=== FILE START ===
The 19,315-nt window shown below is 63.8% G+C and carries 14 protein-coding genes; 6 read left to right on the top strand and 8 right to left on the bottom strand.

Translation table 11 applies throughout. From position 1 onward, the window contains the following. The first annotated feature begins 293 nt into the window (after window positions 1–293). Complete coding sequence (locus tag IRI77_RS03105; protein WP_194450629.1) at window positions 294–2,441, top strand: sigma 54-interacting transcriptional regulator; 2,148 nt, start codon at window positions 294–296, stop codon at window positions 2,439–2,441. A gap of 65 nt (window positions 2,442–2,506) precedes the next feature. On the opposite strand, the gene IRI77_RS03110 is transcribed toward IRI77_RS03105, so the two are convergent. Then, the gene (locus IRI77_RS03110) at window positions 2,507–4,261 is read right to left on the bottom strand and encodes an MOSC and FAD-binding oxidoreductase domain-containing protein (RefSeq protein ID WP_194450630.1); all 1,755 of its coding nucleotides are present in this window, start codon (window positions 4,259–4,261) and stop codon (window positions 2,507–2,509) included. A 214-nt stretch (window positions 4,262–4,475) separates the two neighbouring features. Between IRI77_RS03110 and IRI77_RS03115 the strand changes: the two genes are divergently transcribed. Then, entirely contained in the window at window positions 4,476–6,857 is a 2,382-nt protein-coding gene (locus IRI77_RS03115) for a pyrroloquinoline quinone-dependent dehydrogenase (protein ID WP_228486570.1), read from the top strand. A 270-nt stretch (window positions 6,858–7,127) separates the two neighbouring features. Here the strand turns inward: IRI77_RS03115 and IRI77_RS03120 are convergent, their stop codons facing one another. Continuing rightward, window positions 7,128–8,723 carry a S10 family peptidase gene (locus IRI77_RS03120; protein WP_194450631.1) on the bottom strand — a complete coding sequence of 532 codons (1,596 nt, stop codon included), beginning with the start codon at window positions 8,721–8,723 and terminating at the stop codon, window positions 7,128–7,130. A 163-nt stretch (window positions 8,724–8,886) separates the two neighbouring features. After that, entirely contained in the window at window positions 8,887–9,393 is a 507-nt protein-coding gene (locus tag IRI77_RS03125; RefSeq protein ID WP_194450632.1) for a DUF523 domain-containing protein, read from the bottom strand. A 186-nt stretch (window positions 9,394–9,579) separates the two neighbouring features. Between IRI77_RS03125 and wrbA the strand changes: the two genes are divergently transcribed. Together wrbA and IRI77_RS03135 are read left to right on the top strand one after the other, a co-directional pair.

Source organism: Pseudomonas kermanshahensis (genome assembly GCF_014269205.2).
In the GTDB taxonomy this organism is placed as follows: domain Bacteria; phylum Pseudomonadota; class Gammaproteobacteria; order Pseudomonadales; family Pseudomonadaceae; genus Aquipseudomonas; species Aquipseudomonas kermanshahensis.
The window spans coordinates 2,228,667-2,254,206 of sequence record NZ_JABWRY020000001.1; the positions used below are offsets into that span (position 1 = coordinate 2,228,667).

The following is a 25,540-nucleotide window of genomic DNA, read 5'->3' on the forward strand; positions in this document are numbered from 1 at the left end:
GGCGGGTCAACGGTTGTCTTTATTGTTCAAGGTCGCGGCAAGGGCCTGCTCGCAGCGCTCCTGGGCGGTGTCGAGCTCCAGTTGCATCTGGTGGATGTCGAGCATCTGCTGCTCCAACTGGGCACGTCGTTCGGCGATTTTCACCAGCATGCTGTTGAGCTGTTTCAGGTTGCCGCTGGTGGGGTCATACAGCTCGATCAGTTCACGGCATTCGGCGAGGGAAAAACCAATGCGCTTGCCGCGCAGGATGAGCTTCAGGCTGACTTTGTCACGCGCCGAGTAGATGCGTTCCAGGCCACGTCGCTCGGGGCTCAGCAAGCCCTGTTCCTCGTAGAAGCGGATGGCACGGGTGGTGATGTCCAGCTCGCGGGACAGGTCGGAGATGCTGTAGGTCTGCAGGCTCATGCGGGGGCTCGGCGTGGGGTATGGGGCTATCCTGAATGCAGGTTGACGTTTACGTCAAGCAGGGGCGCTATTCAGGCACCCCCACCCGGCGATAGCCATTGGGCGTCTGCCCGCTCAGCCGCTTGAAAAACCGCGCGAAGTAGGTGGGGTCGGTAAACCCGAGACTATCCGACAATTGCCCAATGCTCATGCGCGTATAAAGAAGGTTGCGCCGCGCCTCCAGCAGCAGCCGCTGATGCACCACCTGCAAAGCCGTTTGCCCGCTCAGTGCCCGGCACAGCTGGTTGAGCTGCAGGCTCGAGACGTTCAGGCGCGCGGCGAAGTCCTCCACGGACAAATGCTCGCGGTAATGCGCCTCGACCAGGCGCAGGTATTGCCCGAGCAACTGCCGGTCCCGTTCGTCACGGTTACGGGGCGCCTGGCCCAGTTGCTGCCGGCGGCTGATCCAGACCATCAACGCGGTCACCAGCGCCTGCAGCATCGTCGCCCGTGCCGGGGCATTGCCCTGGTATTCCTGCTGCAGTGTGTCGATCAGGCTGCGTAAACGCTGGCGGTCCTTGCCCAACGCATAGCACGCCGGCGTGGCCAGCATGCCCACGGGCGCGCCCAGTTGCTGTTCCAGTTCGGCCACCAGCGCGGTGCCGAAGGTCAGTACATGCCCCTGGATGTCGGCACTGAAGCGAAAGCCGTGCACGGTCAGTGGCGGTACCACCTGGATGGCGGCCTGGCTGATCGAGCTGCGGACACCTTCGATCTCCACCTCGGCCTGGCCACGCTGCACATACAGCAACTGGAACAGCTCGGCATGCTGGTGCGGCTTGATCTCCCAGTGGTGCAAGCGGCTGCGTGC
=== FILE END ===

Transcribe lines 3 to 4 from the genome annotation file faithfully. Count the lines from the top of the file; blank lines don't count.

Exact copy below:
Source organism: Pseudomonas kermanshahensis (genome assembly GCF_014269205.2).
In the GTDB taxonomy this organism is placed as follows: domain Bacteria; phylum Pseudomonadota; class Gammaproteobacteria; order Pseudomonadales; family Pseudomonadaceae; genus Aquipseudomonas; species Aquipseudomonas kermanshahensis.